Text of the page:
Abstract 122: New Bone Cell Type Identified As Driver of Drug Resistance in Multiple Myeloma: The Bone Marrow Adipocyte (BMA)
The second talk was delivered by Dr. Carolyne Falank, from The Center for Molecular Medicine, Maine Medical Center Research Institute, Scarborough, ME, University of Maine, Orono, ME, US. The talk began with a description of the BM microenvironment as a pro-myeloma niche, and an explanation of the rationale to suggest that BM adipocytes (BMAs) drive MM survival signals in this niche, since obesity and aging are both risk factors for MM and correlate with higher adipose tissue.
The aim of the study outlined was to investigate the role between MM and BM-specific adipose tissue (BMAT), with a focus on response to therapy and with the hypothesis that BMAT contributes to drug resistance, via both soluble mediators and cell to cell adhesion.
BMAs were generated from either murine BM-mesenchymal stem cells (MSCs) to create mMAT or human MSCs to generate hMAT, and cultures of cells seeded onto scaffolds (tissue-engineered (TE) 3-D silk) scaffolds were examined. The cells were then cultured with luciferase-labeled MM cells, with or without dexamethasone (dex) and bortezomib (bort), and adiponectin. In addition, cell lines (OPM2 and MM1S) were also evaluated for adhesion, proliferation and drug resistance.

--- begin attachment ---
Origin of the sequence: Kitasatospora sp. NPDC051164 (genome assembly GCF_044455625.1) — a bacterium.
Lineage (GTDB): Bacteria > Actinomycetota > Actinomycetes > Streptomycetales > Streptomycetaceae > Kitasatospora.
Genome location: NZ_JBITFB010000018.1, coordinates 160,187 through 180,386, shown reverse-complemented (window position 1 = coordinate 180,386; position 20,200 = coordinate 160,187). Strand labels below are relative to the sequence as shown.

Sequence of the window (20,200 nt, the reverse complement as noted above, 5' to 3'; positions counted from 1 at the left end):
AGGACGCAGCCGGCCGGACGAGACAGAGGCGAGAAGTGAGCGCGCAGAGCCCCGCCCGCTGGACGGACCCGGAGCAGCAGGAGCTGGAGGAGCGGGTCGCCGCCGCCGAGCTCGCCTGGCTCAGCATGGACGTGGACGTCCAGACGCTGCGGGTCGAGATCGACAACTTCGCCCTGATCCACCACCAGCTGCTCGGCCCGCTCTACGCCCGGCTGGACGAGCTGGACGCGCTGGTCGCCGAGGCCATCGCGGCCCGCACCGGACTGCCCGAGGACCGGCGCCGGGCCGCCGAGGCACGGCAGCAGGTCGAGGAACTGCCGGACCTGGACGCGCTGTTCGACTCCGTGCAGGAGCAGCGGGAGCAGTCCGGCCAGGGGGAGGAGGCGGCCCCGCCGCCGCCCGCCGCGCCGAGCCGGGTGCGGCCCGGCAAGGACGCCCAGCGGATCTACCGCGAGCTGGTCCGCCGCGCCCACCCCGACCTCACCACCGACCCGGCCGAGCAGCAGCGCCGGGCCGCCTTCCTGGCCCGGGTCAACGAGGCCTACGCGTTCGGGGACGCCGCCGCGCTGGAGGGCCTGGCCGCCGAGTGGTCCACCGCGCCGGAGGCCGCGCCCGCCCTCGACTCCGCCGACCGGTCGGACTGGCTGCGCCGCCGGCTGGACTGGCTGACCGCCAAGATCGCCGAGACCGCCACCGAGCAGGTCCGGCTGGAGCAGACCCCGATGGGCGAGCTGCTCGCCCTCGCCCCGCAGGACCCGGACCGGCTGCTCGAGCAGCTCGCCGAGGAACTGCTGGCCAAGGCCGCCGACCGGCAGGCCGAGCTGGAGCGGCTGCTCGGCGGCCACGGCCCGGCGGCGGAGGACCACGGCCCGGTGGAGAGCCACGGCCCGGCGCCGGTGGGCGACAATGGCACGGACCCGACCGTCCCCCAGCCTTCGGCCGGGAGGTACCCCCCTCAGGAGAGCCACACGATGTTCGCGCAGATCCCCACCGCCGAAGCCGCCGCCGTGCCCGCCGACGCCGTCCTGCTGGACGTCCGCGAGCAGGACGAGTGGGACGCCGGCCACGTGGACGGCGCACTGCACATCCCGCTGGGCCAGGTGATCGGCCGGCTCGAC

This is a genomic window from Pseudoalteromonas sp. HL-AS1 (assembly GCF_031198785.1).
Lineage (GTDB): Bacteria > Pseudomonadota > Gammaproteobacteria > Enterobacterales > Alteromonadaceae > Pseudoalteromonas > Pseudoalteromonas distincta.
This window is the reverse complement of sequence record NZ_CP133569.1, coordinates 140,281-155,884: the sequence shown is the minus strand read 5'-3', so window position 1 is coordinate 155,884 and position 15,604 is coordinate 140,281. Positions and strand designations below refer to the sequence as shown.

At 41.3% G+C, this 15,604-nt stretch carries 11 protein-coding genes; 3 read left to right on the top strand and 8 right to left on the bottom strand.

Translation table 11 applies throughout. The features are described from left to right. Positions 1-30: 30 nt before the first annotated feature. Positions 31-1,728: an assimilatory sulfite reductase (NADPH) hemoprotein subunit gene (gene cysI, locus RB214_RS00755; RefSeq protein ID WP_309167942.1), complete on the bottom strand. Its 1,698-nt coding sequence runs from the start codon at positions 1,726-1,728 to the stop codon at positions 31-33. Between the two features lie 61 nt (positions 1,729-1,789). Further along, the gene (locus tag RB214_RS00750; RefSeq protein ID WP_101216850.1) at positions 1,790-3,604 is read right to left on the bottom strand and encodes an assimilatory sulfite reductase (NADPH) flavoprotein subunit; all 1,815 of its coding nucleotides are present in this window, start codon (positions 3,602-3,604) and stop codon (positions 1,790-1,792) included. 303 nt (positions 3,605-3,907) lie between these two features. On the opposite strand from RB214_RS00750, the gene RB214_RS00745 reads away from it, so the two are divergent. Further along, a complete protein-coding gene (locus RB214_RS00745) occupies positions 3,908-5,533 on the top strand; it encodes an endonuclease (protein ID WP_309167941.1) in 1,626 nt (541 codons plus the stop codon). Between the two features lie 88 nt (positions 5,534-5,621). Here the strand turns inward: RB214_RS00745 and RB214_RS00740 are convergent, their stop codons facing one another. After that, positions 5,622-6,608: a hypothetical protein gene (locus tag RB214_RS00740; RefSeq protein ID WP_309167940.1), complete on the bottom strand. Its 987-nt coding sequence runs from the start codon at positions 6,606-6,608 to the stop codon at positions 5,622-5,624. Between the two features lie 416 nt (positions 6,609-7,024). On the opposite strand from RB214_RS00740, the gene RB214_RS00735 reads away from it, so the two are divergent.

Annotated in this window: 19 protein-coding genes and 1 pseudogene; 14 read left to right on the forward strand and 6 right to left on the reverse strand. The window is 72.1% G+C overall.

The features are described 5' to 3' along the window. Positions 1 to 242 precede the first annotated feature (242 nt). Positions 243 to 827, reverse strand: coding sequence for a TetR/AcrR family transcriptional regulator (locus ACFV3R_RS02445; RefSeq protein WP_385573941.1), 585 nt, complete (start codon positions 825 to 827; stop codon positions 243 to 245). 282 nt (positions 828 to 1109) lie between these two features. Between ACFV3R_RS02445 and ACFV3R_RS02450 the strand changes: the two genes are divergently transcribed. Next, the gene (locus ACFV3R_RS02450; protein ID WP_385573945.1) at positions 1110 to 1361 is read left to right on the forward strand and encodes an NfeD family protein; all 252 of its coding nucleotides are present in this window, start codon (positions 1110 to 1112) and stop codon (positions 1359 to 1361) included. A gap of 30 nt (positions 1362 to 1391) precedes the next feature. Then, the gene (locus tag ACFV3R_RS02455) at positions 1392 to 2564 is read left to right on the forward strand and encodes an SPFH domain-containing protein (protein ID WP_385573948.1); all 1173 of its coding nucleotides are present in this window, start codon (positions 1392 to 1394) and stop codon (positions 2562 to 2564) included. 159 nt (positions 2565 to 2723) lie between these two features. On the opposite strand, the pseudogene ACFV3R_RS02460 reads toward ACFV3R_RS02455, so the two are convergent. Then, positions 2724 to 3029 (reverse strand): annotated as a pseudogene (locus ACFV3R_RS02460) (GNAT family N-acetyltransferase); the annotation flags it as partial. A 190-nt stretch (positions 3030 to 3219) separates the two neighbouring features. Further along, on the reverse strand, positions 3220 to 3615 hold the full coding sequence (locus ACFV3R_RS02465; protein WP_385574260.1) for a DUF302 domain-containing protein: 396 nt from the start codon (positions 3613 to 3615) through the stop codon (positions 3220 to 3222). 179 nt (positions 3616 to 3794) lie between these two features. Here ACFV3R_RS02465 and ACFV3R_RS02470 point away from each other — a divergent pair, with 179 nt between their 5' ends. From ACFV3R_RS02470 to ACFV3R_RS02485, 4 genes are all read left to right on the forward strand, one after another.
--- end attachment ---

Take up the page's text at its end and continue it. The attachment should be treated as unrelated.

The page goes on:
- Dex treatment of MM1S cells leads to cell death; conditioned medium of BMAT rescues cells, also decrease in drug-induced apoptosis
- MM cells up-regulate IL-6 when cultured with BMT-CM and further elevate IL-6 after dex treatment; IL-6 inhibitor led to decreased survival
- IL-6 produced by MM cells can lead to drug resistance
- Rescue of cells (from bortezomib and dexamethasone treatment) was observed with both BMAT conditioned media and direct cell culture; again due to drug-induced apoptosis
- MM cells up-reg VCAM 1 (as assessed by QRT-PCR), in particular in response to drug treatment
- Drug resistance is also observed in 3D TE-BMAT and myeloma co-cultured for two weeks (2D culture has a 3-day limit)
- Myeloma cells co-cultured with BMAT acquire adipogenic phenotype, suggesting “adipomimicry”:
- OPM2 cells cultured with BMT express adipogenic gene signature: FABP4 and PPARϒ
- MM1S cells cultured with BMAT-CM show secretion of adipogenic proteins: adiponectin, Pref-1, Leptin and Resistin
- Increase in FABP4 gene expression was observed in OPM2 cells when co-cultured with hBMAT (3 donors)
Finally, a working model was described to explain how BM adipose tissue contributed to drug-induced resistance. Soluble factors from adipocytes signal an increase in IL-6 production, which contributes to survival against therapy, and up-regulation of proteins such as VCAM1, which lead to adipomimicry. Dr. Falank eluded to ongoing studies to examine the relationship in the other direction between MM cells and the effect they have on adipose tissue, such as a decrease in adipogenic genes.